MEPS 551:171-183 (2016)  -  DOI: https://doi.org/10.3354/meps11750

New disease outbreak affects two dominant sea urchin species associated with Australian temperate reefs

Michael Sweet1,*, Mark Bulling1, Jane E. Williamson2,3 

1Molecular Health and Disease Laboratory, Environmental Sustainability Research Centre, College of Life and Natural Sciences, University of Derby, DE22 1GB, UK
2Department of Biological Sciences, Macquarie University, Sydney, New South Wales 2109, Australia
3Sydney Institute of Marine Science, Mosman, New South Wales 2088, Australia
*Corresponding author:

ABSTRACT: Diseases of sea urchins have been implicated in dramatic transitions of marine ecosystems. Although no definitive causal agent has been found for many of these outbreaks, most are hypothesised to be waterborne and bacterial. Here we show the first report of a novel disease affecting at least 2 species of urchins off the south-eastern coast of Australia. The aetiological agent, identified via a range of molecular techniques, immuno-histology and inoculation experiments, was found to be the opportunistic pathogen Vibrio anguillarum. The disease appears to be temperature-dependent, with a faster transmission rate and increase in prevalence during experimental trials conducted at higher temperatures. Furthermore, analysis of long-term field data suggests that it may have already reached epidemic proportions. With the increases in ocean temperatures brought about by climate change, this novel urchin disease may pose a severe problem for the organisms associated with the temperate reefs off Australia and/or the ecosystem as a whole.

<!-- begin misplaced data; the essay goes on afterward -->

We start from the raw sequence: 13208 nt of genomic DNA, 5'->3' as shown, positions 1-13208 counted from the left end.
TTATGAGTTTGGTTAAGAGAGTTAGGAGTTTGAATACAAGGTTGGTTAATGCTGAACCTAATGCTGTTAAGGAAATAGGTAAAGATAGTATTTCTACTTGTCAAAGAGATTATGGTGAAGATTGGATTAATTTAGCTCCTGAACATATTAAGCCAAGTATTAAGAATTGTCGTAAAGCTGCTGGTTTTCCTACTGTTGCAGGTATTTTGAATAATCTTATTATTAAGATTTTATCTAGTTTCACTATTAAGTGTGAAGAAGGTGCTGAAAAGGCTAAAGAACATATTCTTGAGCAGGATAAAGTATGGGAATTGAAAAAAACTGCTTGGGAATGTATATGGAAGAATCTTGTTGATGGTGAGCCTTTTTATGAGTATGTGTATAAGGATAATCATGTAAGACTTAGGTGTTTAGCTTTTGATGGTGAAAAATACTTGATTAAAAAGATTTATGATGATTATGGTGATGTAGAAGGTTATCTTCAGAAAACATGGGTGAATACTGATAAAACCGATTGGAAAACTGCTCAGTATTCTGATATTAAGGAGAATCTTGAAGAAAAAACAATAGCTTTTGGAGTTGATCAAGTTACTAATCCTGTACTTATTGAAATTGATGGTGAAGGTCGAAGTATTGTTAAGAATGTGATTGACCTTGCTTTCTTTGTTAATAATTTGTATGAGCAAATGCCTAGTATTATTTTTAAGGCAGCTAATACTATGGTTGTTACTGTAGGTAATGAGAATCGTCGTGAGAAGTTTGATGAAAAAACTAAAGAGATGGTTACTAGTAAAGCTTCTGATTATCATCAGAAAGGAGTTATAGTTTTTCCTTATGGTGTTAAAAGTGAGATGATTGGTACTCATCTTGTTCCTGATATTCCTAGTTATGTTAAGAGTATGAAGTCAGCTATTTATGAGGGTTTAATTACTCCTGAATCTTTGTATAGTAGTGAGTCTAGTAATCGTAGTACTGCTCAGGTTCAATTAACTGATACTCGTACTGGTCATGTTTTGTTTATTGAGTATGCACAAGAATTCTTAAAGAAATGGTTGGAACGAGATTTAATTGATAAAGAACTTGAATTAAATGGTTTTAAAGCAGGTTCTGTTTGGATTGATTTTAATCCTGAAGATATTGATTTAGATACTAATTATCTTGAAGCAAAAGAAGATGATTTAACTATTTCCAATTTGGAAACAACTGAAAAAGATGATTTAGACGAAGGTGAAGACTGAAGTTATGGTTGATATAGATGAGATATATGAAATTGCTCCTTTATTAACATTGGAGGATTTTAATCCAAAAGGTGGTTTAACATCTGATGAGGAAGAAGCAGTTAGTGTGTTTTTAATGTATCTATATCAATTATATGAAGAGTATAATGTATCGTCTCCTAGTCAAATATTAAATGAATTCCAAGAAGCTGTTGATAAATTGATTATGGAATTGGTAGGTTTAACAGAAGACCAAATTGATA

KEY WORDS: Holopneustes purpurascens · Heliocidaris erythrogramma · Pathogen · Vibrio · Henle-Koch postulates · Echinoderm


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Cite this article as: Sweet M, Bulling M, Williamson JE (2016) New disease outbreak affects two dominant sea urchin species associated with Australian temperate reefs. Mar Ecol Prog Ser 551:171-183. https://doi.org/10.3354/meps11750

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